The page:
Peter Levinsohn. (News Corp. )
Twentieth Century Fox's head of digital distribution readily acknowledged the headline-grabbing trends buffeting the film industry — declines in DVD sales, the rise of low-cost movie rental and subscription services and the threat of Internet piracy.
But Peter Levinsohn praised technology in a keynote speech Monday at Variety's Entertainment & Technology Summit in Marina del Rey.
"All of these issues — fragmentation, a maturing DVD market, low-cost alternatives for entertainment, and theft — they’re real. I won’t minimize them," Levinsohn said. "But we have to put this into perspective."
Whenever the industry has faced disruptive technologies in the past, be it the invention of television or the advent of home video, Levinsohn said the film industry has not only adapted but thrived. The accelerated pace of technological change presents new challenges and opportunities, he said.
"Very powerful tools give us the ability to create, entertain and inform in ways never before possible and to reach more consumers than ever," Levinsohn said. "And it’s up to the studios to use this technology to its fullest potential — to drive innovation and unlock new possibilities."
Levinsohn said advances in computer-generated images allowed director James Cameron to realize his vision for "Avatar" — a script he originally wrote in 1995. Technological innovation also merited an Academy Award nomination for "Rise of the Planet of the Apes," a prequel to the 1968 original "Planet of the Apes" film that for its time was considered groundbreaking in its use of prosthetic makeup techniques.
"So we are now able to amaze and entertain audiences with bigger and more spectacular films," Levinsohn said. "And as this technology continues to evolve, we will also see cost savings even in the boldest and most original productions"
Technology also gives movie fans the ability to share movie trailers and become grass-roots evangelists. Last summer's trailer for Ridley Scott's science-fiction thriller "Prometheus" was viewed 38 million times (and generated more than 1.3 billion social media impressions), Levinsohn said, helping to drive the film's $400-million worldwide box office take.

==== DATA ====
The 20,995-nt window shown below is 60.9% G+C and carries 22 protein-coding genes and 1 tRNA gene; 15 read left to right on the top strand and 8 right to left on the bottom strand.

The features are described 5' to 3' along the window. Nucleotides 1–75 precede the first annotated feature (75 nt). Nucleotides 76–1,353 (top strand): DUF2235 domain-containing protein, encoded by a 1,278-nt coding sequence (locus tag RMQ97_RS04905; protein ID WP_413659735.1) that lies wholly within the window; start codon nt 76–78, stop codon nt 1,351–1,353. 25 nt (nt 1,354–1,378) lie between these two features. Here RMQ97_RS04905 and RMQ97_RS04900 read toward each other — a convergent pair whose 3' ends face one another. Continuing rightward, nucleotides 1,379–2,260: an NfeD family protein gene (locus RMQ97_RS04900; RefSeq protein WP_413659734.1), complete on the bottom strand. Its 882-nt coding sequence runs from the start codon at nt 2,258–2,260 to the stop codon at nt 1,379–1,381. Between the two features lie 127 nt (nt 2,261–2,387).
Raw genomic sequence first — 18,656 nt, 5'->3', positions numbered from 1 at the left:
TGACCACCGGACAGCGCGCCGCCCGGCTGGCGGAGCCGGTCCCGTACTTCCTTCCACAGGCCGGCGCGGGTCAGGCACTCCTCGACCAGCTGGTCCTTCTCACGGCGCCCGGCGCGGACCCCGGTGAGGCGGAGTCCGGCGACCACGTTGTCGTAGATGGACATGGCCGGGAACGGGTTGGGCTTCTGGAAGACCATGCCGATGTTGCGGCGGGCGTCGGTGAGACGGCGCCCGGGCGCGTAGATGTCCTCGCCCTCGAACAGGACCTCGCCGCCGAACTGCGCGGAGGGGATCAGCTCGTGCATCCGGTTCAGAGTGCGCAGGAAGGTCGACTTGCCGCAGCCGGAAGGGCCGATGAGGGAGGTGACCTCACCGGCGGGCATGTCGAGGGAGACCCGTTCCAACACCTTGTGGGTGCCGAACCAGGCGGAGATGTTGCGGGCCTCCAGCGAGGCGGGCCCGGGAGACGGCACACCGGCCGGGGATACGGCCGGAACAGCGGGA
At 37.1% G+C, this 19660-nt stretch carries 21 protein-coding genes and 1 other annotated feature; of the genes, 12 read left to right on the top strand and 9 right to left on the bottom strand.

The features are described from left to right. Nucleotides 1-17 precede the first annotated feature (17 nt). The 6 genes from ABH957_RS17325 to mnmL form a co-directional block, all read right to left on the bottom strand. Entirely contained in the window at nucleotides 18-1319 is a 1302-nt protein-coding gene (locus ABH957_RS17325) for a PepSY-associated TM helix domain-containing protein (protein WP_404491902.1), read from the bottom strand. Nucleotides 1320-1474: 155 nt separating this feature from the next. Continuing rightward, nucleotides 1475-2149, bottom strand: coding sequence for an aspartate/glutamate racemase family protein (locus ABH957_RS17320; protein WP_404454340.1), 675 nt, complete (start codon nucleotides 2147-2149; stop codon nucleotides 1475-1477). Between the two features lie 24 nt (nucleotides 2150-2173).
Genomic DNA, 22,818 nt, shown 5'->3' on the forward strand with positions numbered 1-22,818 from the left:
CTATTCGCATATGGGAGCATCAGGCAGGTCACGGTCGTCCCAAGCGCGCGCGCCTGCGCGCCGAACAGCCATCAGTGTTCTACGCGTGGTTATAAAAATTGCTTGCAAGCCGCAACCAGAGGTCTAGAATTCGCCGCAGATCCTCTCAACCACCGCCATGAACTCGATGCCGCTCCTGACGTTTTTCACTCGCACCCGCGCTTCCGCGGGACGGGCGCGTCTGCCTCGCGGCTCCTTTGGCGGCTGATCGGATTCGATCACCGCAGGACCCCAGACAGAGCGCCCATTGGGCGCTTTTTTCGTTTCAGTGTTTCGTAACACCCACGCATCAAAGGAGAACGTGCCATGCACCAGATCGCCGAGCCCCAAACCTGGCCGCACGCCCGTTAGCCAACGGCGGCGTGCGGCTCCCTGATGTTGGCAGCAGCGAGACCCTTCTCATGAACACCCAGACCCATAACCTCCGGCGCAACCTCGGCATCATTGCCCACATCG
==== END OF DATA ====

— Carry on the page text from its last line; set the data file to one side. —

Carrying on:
As people consume more content on more screens, Levinsohn said the studios must understand what's motivating these choices. The same consumer who buys movies on DVD or Blu-ray disc also likely pays a monthly cable bill and subscribes to a streaming service like Netflix.
"The notion that consumers are moving en masse from hard media to virtual offerings, or that they’ve stopped purchasing in favor of renting, is a gross oversimplification," Levinsohn said. "In fact, the great majority of consumers don’t act in only one mode — broader choice has actually made them more multi-dimensional. "
Decisions about when to watch a movie are influenced by factors such as immediacy (think a teenage girl standing in line for hours to see "The Hunger Games"), choice (the seemingly endless options include a range of on-demand services such as Amazon.com, Vudu or Xbox Live) and time (a parent's desire to watch a movie after the kids go to bed).
"As long as we understand the attributes that consumers value, we can use technology to create the most compelling offerings," Levinsohn said.
Contrary to the perceptions of some analysts, Levinsohn said ubiquity doesn't destroy content value — it's creating more demand.
One issue the studios struggle with is the so-called dark zone — the four-month period from the time a movie leaves theaters to the time when it's available in the home, said Levinsohn. This lack of a legitimate outlet could serve to fan piracy, he said.
Levinsohn said the solution is not "to completely collapse" release windows, noting that movie theater exhibition is important to the long-term viability of the industry.
"The trick is to find the right balance between window and pricing for films no longer in theaters, which protects the value of the theatrical experience, while also recognizing that there are other options that are much cheaper," Levinsohn said. "We’re still in search of the right model, but what we do know is that the dark zone isn’t good for anyone — not the studios, exhibition or consumers."
Fox was among a number of studios to test premium video on demand, an experiment to offer premium movie rentals at home within 60 days of a film's theatrical release.
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